There are two bird feeders hanging under the eaves outside of our living room, one for seed and the other for suet. I placed the feeders there so that we could enjoy the coming and going of birds as fed. I recently installed a game camera to photograph the birds that frequent those feeders. While I was happy for the photographs of the birds, I was disappointed with the quality of said photographs.

Black-capped chickadees (Poecile atricapillus) are year-round visitors to our feeders and a favorite bird of mine. They usually dart in, grab a seed, and dart off as quickly as they came in.

A picture of a Black-capped chickadee (Poecile atricapillus) on a bird feeder
A black-capped chickadee (Poecile atricapillus).

American goldfinch (Spinus tristis) are beautiful summer visitors. Unlike chickadees and nuthatches, goldfinches tend to hang out on the feeder for as long as it takes to eat their fill.

A picture of an American goldfinch (Spinus tristis) on a bird feeder.
An American goldfinch (Spinus tristis).
A picture of an American goldfinch (Spinus tristis) on a bird feeder.
An American goldfinch (Spinus tristis) .
A picture of an American goldfinch (Spinus tristis) on a bird feeder.
An American goldfinch (Spinus tristis).

White-breasted nuthatches (Sitta carolinensis), like the black-capped chickadees, are year-round visitors. Also like chickadees, nuthatches dart in for a seed and then quickly fly off. Nuthatches are the upside-down bird. They can frequently be seen walking upside down along tree trunks.

A picture of a white-breasted nuthatch (Sitta carolinensis) on a bird feeder.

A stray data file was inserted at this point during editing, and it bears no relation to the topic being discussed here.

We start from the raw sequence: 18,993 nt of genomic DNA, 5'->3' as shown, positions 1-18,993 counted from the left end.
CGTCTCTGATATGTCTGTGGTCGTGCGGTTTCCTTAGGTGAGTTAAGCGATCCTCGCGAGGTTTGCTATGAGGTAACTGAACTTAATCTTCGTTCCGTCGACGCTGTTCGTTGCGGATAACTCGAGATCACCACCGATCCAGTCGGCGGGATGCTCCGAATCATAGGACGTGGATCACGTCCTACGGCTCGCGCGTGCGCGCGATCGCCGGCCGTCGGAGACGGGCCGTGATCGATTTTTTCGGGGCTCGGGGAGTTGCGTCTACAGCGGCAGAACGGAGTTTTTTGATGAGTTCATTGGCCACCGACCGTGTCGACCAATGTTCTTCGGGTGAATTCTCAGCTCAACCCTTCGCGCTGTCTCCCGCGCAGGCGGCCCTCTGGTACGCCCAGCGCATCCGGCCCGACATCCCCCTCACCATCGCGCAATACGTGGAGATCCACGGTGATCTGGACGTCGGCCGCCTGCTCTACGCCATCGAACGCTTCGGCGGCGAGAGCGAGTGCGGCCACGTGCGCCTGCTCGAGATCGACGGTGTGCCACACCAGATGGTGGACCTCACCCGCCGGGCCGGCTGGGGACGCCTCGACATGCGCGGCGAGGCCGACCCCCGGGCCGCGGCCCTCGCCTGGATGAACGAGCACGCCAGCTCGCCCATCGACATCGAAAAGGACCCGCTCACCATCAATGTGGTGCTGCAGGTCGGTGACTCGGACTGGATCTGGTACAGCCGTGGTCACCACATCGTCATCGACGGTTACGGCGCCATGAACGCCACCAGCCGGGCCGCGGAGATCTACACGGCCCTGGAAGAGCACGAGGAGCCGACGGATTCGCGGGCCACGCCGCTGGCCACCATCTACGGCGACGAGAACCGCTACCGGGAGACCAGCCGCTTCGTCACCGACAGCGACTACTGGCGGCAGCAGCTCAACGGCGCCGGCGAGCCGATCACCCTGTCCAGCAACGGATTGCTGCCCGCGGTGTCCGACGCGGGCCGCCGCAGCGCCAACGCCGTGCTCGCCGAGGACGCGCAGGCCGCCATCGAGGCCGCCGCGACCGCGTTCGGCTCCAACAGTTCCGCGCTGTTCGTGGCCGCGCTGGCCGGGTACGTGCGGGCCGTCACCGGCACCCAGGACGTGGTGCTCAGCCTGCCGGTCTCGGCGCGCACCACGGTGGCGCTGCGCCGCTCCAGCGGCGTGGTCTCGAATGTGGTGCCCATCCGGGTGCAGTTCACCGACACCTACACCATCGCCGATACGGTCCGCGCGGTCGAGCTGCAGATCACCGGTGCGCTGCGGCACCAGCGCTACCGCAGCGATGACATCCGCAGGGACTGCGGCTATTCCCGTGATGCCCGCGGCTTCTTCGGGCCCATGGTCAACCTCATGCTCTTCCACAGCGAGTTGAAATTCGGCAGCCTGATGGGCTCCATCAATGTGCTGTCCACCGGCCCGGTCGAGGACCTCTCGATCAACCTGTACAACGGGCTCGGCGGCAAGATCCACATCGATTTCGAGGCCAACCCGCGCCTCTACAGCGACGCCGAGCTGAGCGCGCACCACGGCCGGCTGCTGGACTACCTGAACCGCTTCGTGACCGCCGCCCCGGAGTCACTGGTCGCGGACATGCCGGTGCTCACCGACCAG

A white-breasted nuthatch (Sitta carolinensis).
A picture of a white-breasted nuthatch (Sitta carolinensis) on a bird feeder.
A white-breasted nuthatch (Sitta carolinensis) on a suet bird feeder.

Mallards (Anas platyrhynchos)

Every Spring, a pair of mallards (Anas platyrhynchos) visit our yard. They hang out in our yard for several weeks before moving on to where ever they go. They can usually be found at the bottom of the hill in our backyard, where usually there is flowing water. Occasionally, however, they come up the hill, closer to our house.

I took this photo in 2012 when a drake and a hen mallard ambled along the sidewalk between our house and garage.

A picture of two mallards (Anas platyrhynchos) walking down our side walk
A drake and hen mallard (Anas platyrhynchos) walking on the sidewalk between our house and garage.

Two years later, I took this photo of a drake mallard hanging out on the roof of our garage.

A picture of a drake mallard (Anas platyrhynchos) on the roof of our garage.
A drake mallard (Anas platyrhynchos) on the roof of our garage.

Wild turkey (Meleagris gallopavo)

Every few years, usually in the spring, a wild turkey (Meleagris gallopavo) will wander through the yard. Occasionally, they make their way over to our back patio where they help themselves to water from the bird bath or black oil sunflower seeds scattered on the pavement below the bird feeder.

Back in May, 2009, this turkey wandered through and helped itself to a drink.

Picture of a wild turkey drinking from the bird bath

Picture of a wild turkey walking through the yard